“You can have the best message in the world, cheapest but the person on the receiving end will always understand it through the prism of his or her own emotions, cost preconceptions, prejudices, and pre-existing beliefs.”
With years of work as a pollster behind him, Frank Luntz is in a position to offer empirically tested advice on the basics of crafting a message. Whether you are marketing a product, an idea, or a candidate, there is a lot of excellent advice in this very interesting and readable book.
This book focuses on key messaging advice and strategies that can re-shape an idea or campaign –for example, the re-naming of “off-shore drilling” to “energy exploration” or “Gambling “ to “Gaming”
Words that Work also contains case studies and great lists like: “Ten rules for Effective Communicating”, and “21 words and Phrases for the 21st Century”, or “21 Political Words & Phrases You Should Never Say Again”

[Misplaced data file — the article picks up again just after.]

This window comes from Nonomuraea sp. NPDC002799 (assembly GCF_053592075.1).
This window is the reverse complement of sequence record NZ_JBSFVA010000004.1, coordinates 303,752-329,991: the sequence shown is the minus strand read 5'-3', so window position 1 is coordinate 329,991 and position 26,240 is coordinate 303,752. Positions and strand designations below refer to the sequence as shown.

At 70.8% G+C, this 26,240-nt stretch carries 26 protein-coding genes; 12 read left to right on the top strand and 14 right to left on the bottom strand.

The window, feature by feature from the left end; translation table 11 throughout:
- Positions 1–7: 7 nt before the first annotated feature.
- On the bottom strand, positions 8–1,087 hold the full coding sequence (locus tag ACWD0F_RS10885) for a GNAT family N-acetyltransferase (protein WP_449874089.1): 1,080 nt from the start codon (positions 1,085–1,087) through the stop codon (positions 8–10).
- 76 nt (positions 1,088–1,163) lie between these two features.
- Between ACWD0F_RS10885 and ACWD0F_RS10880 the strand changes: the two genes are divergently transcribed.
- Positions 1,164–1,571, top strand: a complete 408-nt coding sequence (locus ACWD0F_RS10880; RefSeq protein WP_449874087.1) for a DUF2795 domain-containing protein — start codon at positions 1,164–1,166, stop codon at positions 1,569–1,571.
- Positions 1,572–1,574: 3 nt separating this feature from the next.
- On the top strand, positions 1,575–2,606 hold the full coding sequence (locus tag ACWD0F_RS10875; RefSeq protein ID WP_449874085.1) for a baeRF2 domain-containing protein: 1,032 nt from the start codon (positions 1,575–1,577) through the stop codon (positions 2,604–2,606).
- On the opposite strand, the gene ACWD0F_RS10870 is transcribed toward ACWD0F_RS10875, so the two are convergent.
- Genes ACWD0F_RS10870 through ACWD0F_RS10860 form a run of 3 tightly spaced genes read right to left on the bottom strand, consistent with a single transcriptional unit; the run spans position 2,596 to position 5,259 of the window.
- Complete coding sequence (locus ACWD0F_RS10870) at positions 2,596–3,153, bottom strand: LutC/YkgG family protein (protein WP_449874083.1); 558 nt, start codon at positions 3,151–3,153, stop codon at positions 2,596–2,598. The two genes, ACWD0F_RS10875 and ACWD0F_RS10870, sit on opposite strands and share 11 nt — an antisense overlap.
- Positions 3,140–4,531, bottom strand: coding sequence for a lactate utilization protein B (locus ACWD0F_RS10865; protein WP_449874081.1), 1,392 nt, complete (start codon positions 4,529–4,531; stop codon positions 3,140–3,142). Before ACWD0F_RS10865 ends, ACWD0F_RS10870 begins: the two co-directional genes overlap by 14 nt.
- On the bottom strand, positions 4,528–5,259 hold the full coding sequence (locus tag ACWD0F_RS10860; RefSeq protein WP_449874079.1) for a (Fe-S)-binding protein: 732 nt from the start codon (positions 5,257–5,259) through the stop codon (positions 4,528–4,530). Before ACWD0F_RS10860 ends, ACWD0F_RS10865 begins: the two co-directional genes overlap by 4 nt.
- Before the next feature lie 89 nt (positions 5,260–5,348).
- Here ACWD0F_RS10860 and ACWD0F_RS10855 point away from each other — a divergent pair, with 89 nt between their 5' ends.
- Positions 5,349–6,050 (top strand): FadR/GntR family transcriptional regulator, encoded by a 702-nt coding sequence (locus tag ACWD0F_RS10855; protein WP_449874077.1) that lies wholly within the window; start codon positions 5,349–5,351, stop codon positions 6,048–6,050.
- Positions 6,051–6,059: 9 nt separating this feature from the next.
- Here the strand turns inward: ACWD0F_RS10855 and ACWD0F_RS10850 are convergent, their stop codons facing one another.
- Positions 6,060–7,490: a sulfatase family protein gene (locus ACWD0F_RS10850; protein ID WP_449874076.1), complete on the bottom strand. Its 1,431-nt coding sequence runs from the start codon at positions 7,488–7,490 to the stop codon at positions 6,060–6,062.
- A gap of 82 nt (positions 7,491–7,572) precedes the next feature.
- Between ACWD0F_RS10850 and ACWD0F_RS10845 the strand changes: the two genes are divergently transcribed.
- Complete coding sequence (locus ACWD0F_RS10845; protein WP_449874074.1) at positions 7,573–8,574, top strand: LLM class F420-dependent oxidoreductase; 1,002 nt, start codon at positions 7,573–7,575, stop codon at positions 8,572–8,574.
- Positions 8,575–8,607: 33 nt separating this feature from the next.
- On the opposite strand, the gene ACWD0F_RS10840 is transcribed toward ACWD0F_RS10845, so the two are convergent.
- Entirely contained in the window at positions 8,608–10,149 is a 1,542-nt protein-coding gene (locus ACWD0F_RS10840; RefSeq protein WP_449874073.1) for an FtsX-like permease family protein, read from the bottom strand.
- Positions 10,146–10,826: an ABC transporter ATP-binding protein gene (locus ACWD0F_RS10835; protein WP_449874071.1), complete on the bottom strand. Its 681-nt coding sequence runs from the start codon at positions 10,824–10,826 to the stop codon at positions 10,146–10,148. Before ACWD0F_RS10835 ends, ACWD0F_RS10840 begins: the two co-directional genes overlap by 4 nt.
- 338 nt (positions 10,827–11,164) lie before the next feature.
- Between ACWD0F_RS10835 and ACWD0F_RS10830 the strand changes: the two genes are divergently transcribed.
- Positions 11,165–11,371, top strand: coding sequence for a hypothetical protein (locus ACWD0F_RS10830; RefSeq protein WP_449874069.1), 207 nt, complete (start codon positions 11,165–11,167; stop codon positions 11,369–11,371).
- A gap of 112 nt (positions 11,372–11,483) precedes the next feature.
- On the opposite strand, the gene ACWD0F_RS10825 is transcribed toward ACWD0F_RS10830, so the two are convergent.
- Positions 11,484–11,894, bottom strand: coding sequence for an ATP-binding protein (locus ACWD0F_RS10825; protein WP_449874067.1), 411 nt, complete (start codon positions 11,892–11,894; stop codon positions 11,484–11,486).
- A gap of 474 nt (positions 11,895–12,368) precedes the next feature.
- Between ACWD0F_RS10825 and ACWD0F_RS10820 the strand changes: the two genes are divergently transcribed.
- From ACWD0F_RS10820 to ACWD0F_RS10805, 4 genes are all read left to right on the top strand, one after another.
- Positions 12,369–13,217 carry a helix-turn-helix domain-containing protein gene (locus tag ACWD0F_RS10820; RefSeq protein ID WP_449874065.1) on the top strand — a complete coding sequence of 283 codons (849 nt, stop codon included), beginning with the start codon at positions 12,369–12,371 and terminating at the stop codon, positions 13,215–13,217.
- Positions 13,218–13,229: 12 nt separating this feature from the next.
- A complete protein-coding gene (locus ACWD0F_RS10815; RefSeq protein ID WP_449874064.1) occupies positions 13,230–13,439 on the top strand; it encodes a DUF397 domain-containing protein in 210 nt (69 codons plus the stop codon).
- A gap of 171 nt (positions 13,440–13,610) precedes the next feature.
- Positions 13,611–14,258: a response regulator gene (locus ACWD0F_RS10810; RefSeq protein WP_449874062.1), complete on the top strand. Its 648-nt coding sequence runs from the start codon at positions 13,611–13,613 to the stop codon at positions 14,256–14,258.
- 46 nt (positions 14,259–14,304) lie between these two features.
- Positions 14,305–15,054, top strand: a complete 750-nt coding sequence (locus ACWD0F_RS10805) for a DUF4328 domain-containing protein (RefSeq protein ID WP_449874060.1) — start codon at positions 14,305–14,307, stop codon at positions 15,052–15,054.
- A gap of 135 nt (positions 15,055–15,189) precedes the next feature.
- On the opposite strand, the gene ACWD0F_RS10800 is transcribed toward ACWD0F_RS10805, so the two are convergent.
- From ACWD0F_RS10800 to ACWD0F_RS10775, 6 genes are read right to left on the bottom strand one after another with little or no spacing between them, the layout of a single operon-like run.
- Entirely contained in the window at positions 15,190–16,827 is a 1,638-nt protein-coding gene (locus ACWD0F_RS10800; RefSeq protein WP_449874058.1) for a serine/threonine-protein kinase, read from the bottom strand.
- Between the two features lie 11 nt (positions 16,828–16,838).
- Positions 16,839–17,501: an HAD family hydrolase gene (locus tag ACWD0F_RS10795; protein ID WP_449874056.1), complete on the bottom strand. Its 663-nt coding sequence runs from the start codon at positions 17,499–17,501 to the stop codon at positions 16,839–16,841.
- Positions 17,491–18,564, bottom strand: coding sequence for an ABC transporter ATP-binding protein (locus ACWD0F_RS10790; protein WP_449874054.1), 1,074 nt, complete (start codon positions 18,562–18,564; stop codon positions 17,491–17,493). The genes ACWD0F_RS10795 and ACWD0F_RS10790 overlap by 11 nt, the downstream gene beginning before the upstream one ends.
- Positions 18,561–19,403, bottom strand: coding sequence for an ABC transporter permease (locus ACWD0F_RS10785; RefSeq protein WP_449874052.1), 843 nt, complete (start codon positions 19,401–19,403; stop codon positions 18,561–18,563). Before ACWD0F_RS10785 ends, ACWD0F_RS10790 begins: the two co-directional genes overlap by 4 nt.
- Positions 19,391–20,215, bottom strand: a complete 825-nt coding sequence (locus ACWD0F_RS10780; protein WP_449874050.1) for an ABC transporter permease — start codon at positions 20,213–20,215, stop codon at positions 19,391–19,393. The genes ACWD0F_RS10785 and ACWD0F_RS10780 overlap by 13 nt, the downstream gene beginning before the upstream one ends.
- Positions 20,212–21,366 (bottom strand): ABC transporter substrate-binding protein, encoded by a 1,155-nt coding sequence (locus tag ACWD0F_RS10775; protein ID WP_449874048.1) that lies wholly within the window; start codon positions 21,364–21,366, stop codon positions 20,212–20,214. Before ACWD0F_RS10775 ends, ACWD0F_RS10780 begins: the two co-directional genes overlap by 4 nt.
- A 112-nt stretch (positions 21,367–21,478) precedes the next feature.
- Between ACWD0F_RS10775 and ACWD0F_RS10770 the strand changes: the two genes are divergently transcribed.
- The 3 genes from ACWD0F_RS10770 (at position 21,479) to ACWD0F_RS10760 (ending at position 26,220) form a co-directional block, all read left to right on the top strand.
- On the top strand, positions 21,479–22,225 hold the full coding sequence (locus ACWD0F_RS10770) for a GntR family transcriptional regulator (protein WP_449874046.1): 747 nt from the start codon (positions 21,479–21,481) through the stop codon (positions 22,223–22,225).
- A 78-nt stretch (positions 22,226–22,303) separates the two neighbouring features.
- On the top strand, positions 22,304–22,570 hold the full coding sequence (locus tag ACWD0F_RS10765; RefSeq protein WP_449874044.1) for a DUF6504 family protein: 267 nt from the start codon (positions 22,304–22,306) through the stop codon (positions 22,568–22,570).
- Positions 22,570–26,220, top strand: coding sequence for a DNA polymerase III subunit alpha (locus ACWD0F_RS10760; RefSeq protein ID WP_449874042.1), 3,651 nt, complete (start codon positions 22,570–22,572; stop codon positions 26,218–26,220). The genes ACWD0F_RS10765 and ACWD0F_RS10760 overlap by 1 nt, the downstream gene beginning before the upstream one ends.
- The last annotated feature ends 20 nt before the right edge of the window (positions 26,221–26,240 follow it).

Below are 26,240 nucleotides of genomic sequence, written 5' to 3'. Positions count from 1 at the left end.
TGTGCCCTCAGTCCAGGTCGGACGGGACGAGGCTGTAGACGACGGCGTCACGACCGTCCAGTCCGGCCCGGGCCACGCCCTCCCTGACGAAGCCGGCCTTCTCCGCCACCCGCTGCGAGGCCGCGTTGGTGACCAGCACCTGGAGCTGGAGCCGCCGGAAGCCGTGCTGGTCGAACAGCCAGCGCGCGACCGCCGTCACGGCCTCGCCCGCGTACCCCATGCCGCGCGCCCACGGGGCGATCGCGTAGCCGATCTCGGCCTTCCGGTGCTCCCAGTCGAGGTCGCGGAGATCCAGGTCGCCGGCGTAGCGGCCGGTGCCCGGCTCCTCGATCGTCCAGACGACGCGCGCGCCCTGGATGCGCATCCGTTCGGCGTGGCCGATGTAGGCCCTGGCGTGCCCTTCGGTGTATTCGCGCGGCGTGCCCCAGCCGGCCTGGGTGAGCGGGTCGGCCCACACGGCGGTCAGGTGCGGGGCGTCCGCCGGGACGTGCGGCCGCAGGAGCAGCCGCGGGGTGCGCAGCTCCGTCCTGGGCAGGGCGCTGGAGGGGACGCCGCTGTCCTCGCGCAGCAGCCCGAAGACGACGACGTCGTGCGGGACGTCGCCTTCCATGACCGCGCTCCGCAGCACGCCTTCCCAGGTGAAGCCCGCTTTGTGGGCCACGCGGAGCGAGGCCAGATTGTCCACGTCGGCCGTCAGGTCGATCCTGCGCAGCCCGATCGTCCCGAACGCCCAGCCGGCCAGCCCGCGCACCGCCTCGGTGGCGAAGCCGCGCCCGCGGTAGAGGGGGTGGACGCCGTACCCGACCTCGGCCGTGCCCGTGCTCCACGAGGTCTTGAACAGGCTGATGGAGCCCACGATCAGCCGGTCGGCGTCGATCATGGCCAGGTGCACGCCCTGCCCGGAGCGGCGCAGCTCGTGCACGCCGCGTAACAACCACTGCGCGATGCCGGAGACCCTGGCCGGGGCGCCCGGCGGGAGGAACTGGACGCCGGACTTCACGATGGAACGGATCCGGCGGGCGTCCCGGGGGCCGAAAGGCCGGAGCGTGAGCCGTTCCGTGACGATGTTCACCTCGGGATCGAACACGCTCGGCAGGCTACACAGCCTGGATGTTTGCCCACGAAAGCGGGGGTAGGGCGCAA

For any follower of US politics, the inside anecdotes and stories behind communications strategies, from Goldwater to Kerry, are well worth the read on their own.
Useful Info & Ideas to Try
- Use short words and short sentences. Use visuals if you can. Inspire. Be Positive.
- Credibility, consistency, authenticity, and your reputation are important
- Speak Aspirationally, and beyond that, tap into people’s idealized self image – the place they want to be or can see themselves, preferably something they can visualize, or feel.
- It is essential to know what drives or motivates your target market. Try to see the world through the eyes of your audience. Build relevance and make sure you have the correct context.
- The order you present things in can be crucial – you can pre-dispose people to supporting your message.
- Getting people to use their imagination is one of the most powerful things you can do. Your audience does the work, and it is relevant.
- Some Good Words: Hassle-free, Lifestyle, Innovation, Results, Renew, revitalize, Efficient, Investment, Certified, Peace of Mind, Prosperity, A Balanced Approach.
- Offer 3 facts to prove any point or assertion you make.